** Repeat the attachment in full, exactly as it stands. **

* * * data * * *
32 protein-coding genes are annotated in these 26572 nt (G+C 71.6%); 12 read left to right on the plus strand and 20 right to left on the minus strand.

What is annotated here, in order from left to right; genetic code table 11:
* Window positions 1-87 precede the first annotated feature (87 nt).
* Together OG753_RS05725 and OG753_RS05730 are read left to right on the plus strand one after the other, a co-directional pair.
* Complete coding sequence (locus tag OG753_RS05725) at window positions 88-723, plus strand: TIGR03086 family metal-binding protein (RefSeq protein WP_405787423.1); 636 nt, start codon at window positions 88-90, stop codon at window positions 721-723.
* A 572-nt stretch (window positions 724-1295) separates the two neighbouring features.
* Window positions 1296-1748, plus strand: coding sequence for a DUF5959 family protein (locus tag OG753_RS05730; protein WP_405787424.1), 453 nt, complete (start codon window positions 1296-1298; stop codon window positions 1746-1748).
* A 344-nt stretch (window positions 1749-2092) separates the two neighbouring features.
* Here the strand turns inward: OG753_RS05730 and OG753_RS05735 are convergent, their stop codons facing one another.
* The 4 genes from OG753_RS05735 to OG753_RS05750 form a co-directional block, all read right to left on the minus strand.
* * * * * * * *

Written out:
32 protein-coding genes are annotated in these 26572 nt (G+C 71.6%); 12 read left to right on the plus strand and 20 right to left on the minus strand.

What is annotated here, in order from left to right; genetic code table 11:
* Window positions 1-87 precede the first annotated feature (87 nt).
* Together OG753_RS05725 and OG753_RS05730 are read left to right on the plus strand one after the other, a co-directional pair.
* Complete coding sequence (locus tag OG753_RS05725) at window positions 88-723, plus strand: TIGR03086 family metal-binding protein (RefSeq protein WP_405787423.1); 636 nt, start codon at window positions 88-90, stop codon at window positions 721-723.
* A 572-nt stretch (window positions 724-1295) separates the two neighbouring features.
* Window positions 1296-1748, plus strand: coding sequence for a DUF5959 family protein (locus tag OG753_RS05730; protein WP_405787424.1), 453 nt, complete (start codon window positions 1296-1298; stop codon window positions 1746-1748).
* A 344-nt stretch (window positions 1749-2092) separates the two neighbouring features.
* Here the strand turns inward: OG753_RS05730 and OG753_RS05735 are convergent, their stop codons facing one another.
* The 4 genes from OG753_RS05735 to OG753_RS05750 form a co-directional block, all read right to left on the minus strand.